2012 Toyota Camry review

Toyota Camry analysis

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ON CarsGuide

Toyota's perennial Camry has been the best selling medium sized car in Australia for 18 straight years. 

But like other Toyotas it has come under increasing pressure, particularly the Koreans who have delivered some outstanding competition in the past year or so. Toyota has tried to get back to basics with the new, seventh generation Camry.

The emphasis is on quality, reliability and durability, not to mention an effort to make the car more fun to drive. It goes on sale this month but you'll have to wait until early next year for a new hybrid, petrol-electric version.


The 2.4 has been replaced by a larger, mor powerful 2.5-litre four cylinder petrol engine with 0-100km/h taking 9.3 seconds. It's technically more advanced with dual VVTi but still misses out on the benefits of direct injection.

Power is up 13 per cent to 133kW and torque has increased by six per cent to 231Nm in the Altise, with slightly more output in Atara models which feature a free-flowing dual exhaust system.


Despite the power increase new Camry uses less fuel, down 11 per cent to from 8.9 to 7.8 litres/100km. We saw between 9.1 and 10.8 litres/100km during the launch. Engine emissions have been reduced 25g to 183g/km.


It's the same physical size but weighs 35kg less. The line up consists of four models starting with the Altise followed by the Atara S, Atara SX and Atara SL. Altise looks different from the other three, with a different grille and apron and is targeted at the price conscious fleet market.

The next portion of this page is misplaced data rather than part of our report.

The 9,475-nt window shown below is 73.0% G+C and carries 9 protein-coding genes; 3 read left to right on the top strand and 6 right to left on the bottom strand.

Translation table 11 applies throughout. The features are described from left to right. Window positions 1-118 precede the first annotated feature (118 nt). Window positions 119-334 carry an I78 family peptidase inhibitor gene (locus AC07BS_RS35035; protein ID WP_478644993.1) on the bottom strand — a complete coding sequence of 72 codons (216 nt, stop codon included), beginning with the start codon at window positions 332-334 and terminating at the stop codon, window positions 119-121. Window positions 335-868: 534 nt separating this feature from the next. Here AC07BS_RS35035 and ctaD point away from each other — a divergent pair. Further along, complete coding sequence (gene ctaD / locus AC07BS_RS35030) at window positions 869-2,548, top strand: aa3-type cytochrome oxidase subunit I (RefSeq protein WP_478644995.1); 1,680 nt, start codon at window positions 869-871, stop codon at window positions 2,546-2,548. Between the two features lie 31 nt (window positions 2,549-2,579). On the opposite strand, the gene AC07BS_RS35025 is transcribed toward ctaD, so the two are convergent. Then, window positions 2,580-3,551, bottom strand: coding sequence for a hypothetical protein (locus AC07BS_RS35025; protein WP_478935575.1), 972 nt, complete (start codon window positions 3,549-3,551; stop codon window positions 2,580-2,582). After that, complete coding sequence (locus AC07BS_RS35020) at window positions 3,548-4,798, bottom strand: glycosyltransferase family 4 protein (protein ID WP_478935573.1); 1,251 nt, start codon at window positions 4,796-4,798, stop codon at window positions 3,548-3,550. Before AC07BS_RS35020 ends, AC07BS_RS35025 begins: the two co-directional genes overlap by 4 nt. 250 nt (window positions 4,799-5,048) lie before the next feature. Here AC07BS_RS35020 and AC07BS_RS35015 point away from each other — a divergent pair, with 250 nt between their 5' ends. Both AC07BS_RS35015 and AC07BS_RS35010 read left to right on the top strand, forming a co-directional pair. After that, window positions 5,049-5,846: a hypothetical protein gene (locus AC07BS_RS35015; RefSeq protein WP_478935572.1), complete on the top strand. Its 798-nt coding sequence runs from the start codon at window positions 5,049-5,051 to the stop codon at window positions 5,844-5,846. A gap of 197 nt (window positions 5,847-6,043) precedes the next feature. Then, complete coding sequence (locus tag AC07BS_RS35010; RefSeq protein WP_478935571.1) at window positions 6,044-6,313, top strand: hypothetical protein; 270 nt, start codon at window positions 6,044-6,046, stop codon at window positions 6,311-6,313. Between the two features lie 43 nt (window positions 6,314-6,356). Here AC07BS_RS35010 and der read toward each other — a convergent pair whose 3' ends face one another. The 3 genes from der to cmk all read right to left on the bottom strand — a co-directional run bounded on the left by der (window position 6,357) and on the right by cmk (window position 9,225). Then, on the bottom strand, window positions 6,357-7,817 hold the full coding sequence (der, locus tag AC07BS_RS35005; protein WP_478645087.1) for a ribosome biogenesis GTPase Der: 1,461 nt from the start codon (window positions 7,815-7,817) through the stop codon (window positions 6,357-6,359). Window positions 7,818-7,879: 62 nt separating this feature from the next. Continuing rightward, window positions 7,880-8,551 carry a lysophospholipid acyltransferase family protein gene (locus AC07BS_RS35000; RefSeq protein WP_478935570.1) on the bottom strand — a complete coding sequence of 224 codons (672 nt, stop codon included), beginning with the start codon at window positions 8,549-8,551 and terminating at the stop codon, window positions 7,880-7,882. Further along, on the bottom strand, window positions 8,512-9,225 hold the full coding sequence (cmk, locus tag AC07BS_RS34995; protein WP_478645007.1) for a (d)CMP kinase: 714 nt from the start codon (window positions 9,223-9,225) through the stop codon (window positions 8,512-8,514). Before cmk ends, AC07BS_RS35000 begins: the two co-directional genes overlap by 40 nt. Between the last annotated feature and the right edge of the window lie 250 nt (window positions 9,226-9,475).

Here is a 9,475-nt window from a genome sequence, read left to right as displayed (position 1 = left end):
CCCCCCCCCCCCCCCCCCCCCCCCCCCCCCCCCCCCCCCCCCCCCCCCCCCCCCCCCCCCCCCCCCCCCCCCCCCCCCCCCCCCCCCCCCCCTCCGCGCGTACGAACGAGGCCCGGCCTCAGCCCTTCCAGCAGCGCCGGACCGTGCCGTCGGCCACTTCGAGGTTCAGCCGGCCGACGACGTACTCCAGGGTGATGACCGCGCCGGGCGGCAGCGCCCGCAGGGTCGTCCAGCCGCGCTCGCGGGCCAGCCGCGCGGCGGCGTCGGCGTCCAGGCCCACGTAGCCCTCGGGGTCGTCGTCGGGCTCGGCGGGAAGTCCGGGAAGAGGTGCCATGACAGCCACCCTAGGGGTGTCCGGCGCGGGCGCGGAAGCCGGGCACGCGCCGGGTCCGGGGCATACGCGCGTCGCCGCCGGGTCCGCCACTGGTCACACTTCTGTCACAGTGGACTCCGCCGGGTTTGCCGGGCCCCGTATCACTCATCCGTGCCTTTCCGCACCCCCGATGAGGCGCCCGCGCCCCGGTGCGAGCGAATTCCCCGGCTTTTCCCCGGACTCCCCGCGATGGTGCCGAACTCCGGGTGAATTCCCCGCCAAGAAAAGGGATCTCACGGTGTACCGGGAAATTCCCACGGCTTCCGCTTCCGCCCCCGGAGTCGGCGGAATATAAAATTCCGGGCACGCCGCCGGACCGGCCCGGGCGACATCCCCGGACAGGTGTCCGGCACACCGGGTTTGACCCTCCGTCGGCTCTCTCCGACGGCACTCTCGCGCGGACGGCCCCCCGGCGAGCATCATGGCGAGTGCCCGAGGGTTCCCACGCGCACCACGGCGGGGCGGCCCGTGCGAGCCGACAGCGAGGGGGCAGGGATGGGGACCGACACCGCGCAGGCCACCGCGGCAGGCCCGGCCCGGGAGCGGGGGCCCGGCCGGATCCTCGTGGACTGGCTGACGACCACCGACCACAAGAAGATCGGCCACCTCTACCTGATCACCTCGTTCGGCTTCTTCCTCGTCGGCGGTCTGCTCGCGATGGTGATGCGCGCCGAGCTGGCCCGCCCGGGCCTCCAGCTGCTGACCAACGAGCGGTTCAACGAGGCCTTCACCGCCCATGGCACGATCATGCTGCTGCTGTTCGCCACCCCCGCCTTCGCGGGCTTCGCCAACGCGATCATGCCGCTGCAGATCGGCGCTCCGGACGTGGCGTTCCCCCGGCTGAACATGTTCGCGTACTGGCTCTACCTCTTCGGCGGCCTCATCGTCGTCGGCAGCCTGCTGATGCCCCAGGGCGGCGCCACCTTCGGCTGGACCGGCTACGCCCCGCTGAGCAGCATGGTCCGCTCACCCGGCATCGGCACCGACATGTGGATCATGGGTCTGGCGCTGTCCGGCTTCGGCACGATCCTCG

The more expensive Atara models feature a mesh grille and three-piece apron and are aimed at the private buyer. S replaces Ateva, SX replaces Sportivo and SL replaces top of the line Grande.

There's no manual and the five-speed auto has been replaced by a six-speed with steering wheel mounted shift paddles in higher grade models. Steering is now all electric, with a firmer, heavier feel that stays centred without the need for constant driver input. It also adds weight in corners to help prevent over correction. The traditional handbrake has been replaced with a foot operated brake.


The top of the line model comes with high beam that dips the lights automatically. It is also equipped with a blind spot warning system and adds a DAB+ digital radio.


Hasn't been crashed tested yet but has been designed to receive five stars. Comes with seven airbags including a driver knee bag and full complement of safety aids. A reversing camera remains a $500 option on the entry Altise - standard with the rest.


You get all this for the same starting price of $30,490, with a four year-warranty that includes fixed price servicing at $130 a pop for five services. Atara S is $33,490, Atara SX is $35,990 and Atara SL is $39,990.


It has a solid, big car feel. Nice and smooth and quiet. Sits nicely on the road and corners flat with plenty of grip. Local suspension tuning and the recalibrated steering have been designed to produce a more engaging drive.

Drop a wheel in the dirt and the stability system quickly sorts it out. Conversation is easy even on coarse bitumen and the car we drove had adjustable lumbar support. Both the i45/Optima and Accord Euro deliver more power, but 133kW is more than adequate for the job, especially in combo with the smooth-changing six-speed tranny. There's a 15mm bigger gap between seats and rear passengers benefit from 46mm more legroom.


Price: from $30,490 - $41,490
Warranty: 3 years/100,000km
Safety: 5-star ANCAP (predicted)
Engine: 2.5-litre four-cylinder, 133-135kW/231-235Nm
Transmission: 6-speed automatic, front-wheel drive
Body: 4-door sedan
Dimensions: length 4815mm, width 1825mm, height 1470mm, wheelbase 2775mm
Weight: 1460-1505kg
Thirst:  7.8L/100km, 91RON, CO2 183g/km